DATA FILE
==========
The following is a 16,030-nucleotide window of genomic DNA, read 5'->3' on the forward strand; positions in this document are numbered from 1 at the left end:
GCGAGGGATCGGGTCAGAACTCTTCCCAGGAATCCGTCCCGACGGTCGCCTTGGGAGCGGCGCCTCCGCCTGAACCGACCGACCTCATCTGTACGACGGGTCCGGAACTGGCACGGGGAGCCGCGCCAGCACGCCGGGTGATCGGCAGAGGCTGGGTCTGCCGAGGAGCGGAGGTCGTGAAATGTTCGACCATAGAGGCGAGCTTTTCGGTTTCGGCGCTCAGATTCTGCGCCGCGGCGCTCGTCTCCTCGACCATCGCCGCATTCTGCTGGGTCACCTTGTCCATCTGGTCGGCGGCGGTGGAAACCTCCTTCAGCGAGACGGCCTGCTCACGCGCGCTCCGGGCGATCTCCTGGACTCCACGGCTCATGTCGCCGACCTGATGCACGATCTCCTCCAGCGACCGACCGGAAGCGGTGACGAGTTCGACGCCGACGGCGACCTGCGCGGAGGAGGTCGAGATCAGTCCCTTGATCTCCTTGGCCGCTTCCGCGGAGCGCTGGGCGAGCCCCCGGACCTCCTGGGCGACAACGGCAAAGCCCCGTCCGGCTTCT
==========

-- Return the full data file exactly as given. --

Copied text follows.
The following is a 16,030-nucleotide window of genomic DNA, read 5'->3' on the forward strand; positions in this document are numbered from 1 at the left end:
GCGAGGGATCGGGTCAGAACTCTTCCCAGGAATCCGTCCCGACGGTCGCCTTGGGAGCGGCGCCTCCGCCTGAACCGACCGACCTCATCTGTACGACGGGTCCGGAACTGGCACGGGGAGCCGCGCCAGCACGCCGGGTGATCGGCAGAGGCTGGGTCTGCCGAGGAGCGGAGGTCGTGAAATGTTCGACCATAGAGGCGAGCTTTTCGGTTTCGGCGCTCAGATTCTGCGCCGCGGCGCTCGTCTCCTCGACCATCGCCGCATTCTGCTGGGTCACCTTGTCCATCTGGTCGGCGGCGGTGGAAACCTCCTTCAGCGAGACGGCCTGCTCACGCGCGCTCCGGGCGATCTCCTGGACTCCACGGCTCATGTCGCCGACCTGATGCACGATCTCCTCCAGCGACCGACCGGAAGCGGTGACGAGTTCGACGCCGACGGCGACCTGCGCGGAGGAGGTCGAGATCAGTCCCTTGATCTCCTTGGCCGCTTCCGCGGAGCGCTGGGCGAGCCCCCGGACCTCCTGGGCGACAACGGCAAAGCCCCGTCCGGCTTCT